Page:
See Spot run.

Run, Spot, run!

Yes, Spot, you'd best keep running. This was asinine! If this was how the Foreigners learned their language, maybe the Imperium was right about them after all. She paused, and rubbed at the wide flat spot between her eyes. Everyone in the Union knew at least a few words of other languages. Nihaciman was very common, as was Abvonovichatkaderivokistani, and Dachlandish for the educated who'd been to the University. Krünian was becoming more and more popular too, being so near the city. The construction foremen favored it, it was a good language for yelling at people in.

Krünian, now there was a logical, efficient language. No extra letters. Well, except for the really important sounds like Phlegm and Spittle. It must have given all its extra letters to Dachlandish, which seemed to delight in using as many letters as possible to represent a sound, but even that had a certain order to it. But the entire manual was in Kerblish. It... it was...

It was just chaos! Pure chaos! Valentina paused for a moment to thump her forehead against the table a few times. It felt better. Beyond a few words the fool language made no sense at all! There were rules, so many rules... but then there were more exceptions to the rules than rules themselves. I before E except after C? What lunacy was that?! Then they followed with a string of times when I did not, in fact, come after E. It was madness!

And then there was the alphabet! Honestly, why couldn't people just use nice, normal, Kerillic letters? This Foreign writing system... this letter looked like that letter but it sounded like this other letter. And what was this? What was this? Was it a letter or did someone sneeze on the page?! Bah! Anyone who could master such insanity must have the patience of a rock.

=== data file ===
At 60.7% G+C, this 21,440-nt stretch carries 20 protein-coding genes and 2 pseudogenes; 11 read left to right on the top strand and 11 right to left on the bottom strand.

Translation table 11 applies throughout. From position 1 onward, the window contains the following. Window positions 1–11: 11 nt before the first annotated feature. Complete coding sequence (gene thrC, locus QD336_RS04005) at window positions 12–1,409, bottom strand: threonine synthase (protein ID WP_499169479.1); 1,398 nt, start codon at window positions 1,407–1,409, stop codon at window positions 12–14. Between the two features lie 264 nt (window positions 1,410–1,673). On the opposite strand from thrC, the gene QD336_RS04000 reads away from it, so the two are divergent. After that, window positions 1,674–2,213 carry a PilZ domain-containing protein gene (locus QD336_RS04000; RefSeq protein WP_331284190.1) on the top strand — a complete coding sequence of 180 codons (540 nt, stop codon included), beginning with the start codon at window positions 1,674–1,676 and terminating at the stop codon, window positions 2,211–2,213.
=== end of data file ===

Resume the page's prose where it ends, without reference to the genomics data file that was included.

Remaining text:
Dibella might have been able to help. She could speak (and read!) a half dozen languages. What was it she had called herself? A polygamist? Polygon? Either way, the word sounded unpleasant, but it meant all this nonsense came easily to Dibella, she was already fluent in Kerblish. Studying with Dibella might help. There was just one problem.

Valentina yawned, wiggled her jaw back and forth. She tapped at her eardrums, then made slow 'ooo-wah' motions with her mouth. The Flight Surgeon had said that her hearing would return in time, to which she'd said 'WHAT?' He then sternly cautioned her against doing anything that again, as continued exposure to excessive sound levels would eventually cause permanent hearing loss, to which she'd also said 'WHAT?', at which point he'd given up and just written her a note. As it was, 'WHAT?' had become somewhat of a defacto lingua franca around the Cosmodrome. Since neither of the two could hear, studying together wouldn't be much use.